The authorities and state media outlets enthusiastically defend the use of the death penalty by claiming its use reduces crime. However, new analysis by the FIDH and Viasna shows this justification to be false: in 2015, the internal affairs ministry reported 4,018 counts of serious crime, an increase of 17% on 2014.

Andrei Paluda, coordinator of the campaign against the death penalty led by Viasna, told researchers the conditions in which inmates are held had deteriorated. He spoke to witnesses who have worked in Belarus's death row facilities, who described cells just 3 metres large, fitted with video cameras to watch inmates at all times.

A former staff member of Pretrial Detention Centre no 1 in the centre of Minsk,told Viasna: "From the very beginning, they face maximum security restrictions ... The rules prohibit them from lying or sitting on the plank beds from 6am to 10pm. They usually walk around the cell all day long."

Another former staff member said death row inmates were kept in complete isolation and treated as if they are no longer "among the living". Those condemned to death are kept without any information about their execution date, a practice Koulaeva described as "cynical" and one that distresses the prisoners.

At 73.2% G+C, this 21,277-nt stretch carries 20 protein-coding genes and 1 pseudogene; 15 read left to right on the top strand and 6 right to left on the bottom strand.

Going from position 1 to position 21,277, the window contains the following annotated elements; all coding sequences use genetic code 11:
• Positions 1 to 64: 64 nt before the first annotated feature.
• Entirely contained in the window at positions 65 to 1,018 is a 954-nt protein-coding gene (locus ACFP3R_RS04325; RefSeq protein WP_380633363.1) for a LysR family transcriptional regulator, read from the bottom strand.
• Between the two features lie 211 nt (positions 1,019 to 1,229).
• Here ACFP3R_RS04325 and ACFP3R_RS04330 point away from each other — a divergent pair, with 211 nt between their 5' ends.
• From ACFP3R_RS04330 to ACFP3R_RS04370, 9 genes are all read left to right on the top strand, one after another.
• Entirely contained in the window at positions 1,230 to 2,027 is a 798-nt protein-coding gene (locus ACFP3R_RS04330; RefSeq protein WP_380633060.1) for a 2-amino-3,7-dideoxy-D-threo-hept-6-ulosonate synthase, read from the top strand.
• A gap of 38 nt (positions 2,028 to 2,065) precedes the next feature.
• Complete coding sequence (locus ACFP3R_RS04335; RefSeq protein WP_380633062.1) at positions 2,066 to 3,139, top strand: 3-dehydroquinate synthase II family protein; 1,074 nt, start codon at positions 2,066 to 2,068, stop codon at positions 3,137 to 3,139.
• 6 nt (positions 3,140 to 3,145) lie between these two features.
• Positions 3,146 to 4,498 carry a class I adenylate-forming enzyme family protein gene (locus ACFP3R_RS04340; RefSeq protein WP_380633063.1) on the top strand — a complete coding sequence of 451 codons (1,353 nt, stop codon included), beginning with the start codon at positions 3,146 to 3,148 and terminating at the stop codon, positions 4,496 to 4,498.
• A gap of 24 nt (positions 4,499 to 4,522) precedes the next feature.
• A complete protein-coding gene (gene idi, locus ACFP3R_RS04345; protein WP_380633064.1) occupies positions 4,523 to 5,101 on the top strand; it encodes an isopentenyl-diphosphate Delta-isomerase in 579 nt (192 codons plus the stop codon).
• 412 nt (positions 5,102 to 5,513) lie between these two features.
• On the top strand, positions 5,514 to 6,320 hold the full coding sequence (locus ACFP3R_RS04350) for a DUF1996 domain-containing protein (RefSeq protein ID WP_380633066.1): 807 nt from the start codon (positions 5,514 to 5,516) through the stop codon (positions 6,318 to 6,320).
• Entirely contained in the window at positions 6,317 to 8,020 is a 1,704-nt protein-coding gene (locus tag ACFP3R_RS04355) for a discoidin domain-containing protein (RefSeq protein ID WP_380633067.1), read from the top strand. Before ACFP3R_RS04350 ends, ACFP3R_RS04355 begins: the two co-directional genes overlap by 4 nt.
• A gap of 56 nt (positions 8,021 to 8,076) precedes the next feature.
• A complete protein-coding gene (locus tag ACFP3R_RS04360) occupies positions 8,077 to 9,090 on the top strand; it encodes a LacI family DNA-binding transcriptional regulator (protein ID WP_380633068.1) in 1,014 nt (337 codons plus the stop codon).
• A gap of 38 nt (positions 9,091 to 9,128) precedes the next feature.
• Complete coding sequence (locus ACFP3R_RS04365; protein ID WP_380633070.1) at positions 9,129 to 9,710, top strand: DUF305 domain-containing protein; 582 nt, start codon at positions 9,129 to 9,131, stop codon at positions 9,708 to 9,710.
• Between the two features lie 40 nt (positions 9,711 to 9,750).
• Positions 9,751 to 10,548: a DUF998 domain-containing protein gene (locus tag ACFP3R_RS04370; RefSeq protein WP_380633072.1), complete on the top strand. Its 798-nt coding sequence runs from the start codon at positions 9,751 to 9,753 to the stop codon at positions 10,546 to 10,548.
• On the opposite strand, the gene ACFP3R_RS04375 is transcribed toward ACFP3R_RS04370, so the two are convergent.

The report also reveals the trauma inflicted on the families of those sentenced to death.

Though the Belarusian criminal code stipulates that one family member must be notified in the event of an execution, it does not specify how. In most cases, families learn that an execution has been carried out only upon the delivery of personal belongings after death.

Tamara Sialiun, whose 27-year-old son Pavel was convicted of 2 counts of murder and mutilating a dead body in 2012, told investigators that the first she knew of her son's execution was when a package arrived containing his prison uniform. He had been shot in the head.

"After everything that happened, I received a notification from the post office to pick up a parcel from Minsk. It was the robe and boots of my son. When I got home, I just didn't know what to do," said Sialiun, 1 of 3 women interviewed. She has since filed a complaint to the UN human rights committee over the treatment she and her son received.